Vermont Journal of Environmental Law

Volume 21 (2019-2020)

What is Mined is no Longer Ours: Mining in Superior National Forest

Created in 1909, Superior National Forest spans more than three million acres of wilderness in northeastern Minnesota. Within the Forest’s borders lie countless waterways, lakes, and cultural sites, as well as three endangered species and many unique ecosystems. Yet, recent mineral extraction proposals located within the Forest have called into question the legality of mining operations on these protected lands. Federal mining laws typically provide primary guidance on such issues. But these generally applicable federal laws have little influence on most of the lands within the Forest. Ownership of the land within the Forest is split amongst the federal government, the State of Minnesota, and private individuals. Federal mining laws also created exceptions for Superior National Forest, making federally owned lands within it outside of the purview of such laws. As the State faces new issues of mineral ownership, leasing, and extraction, the differences in applicable law are essential to recognize and comprehend. Without an understanding of the mining laws at play in Superior National Forest, no legal claims by mining companies, individuals, the State, the federal government, or concerned parties will be successful.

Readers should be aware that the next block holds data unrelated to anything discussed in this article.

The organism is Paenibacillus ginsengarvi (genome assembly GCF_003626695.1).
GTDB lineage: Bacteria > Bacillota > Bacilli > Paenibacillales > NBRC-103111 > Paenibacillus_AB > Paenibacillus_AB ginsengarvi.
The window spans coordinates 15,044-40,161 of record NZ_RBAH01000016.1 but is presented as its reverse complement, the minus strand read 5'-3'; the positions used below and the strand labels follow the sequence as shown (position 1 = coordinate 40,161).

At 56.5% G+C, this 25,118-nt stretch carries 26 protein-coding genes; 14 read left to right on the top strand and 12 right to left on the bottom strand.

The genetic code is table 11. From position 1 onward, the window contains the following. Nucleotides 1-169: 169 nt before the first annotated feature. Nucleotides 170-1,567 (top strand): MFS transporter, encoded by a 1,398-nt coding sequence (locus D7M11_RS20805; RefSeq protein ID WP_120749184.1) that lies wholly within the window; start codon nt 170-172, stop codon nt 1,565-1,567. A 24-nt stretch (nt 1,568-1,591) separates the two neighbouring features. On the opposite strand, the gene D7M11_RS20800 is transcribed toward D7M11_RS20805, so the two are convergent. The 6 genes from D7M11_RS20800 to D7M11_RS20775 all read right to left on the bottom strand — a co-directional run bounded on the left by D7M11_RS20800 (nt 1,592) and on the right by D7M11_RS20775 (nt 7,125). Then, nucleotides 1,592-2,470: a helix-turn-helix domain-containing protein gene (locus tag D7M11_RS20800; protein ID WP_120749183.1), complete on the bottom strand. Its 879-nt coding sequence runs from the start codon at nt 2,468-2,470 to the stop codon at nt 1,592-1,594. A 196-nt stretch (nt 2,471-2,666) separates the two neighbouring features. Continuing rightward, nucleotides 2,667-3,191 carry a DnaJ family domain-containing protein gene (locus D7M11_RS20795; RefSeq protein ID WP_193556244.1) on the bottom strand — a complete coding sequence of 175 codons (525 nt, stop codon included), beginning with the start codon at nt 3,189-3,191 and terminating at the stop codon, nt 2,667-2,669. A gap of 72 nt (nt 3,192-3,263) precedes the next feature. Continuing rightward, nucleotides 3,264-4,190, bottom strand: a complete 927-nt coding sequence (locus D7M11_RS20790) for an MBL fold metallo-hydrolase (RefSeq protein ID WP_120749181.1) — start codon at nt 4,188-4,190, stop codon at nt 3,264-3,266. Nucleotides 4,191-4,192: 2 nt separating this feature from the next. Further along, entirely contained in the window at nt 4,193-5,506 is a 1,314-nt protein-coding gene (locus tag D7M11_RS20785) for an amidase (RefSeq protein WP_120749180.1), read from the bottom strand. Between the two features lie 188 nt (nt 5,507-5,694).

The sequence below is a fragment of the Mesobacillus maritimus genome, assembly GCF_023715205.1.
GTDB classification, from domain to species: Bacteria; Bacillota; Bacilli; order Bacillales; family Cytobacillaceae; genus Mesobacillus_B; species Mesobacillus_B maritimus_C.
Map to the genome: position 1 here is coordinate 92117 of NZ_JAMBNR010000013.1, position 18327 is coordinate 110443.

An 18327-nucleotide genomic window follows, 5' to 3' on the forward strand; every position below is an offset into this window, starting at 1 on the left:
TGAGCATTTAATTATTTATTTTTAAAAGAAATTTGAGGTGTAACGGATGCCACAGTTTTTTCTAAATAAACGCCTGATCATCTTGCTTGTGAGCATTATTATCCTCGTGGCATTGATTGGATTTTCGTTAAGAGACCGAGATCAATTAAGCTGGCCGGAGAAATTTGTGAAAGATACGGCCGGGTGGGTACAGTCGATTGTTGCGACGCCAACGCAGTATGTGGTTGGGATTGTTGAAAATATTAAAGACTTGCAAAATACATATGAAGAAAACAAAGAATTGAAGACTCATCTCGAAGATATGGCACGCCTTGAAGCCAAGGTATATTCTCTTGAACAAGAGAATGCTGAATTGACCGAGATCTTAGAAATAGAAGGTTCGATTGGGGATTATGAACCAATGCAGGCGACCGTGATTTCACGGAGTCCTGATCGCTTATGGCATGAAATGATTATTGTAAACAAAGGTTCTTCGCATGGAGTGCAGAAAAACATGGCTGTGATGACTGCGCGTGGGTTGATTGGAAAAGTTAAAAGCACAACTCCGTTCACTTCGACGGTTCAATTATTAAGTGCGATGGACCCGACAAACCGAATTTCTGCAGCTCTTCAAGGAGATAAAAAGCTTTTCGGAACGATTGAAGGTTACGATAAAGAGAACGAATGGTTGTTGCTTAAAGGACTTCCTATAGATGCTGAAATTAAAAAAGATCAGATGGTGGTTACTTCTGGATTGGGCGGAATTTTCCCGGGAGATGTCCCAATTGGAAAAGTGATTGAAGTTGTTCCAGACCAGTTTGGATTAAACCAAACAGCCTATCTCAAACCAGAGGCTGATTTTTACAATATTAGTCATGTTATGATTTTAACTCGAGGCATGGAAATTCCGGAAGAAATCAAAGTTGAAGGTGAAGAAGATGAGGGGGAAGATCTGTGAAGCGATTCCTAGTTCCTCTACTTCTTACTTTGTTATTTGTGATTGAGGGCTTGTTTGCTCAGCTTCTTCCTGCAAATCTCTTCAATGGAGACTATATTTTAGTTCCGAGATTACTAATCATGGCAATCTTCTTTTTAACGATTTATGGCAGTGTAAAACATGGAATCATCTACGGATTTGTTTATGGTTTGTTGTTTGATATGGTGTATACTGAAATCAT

What is Mined is no Longer Ours: Mining in Superior National ForestWhat is Mined is no Longer Ours: Mining in Superior National Forest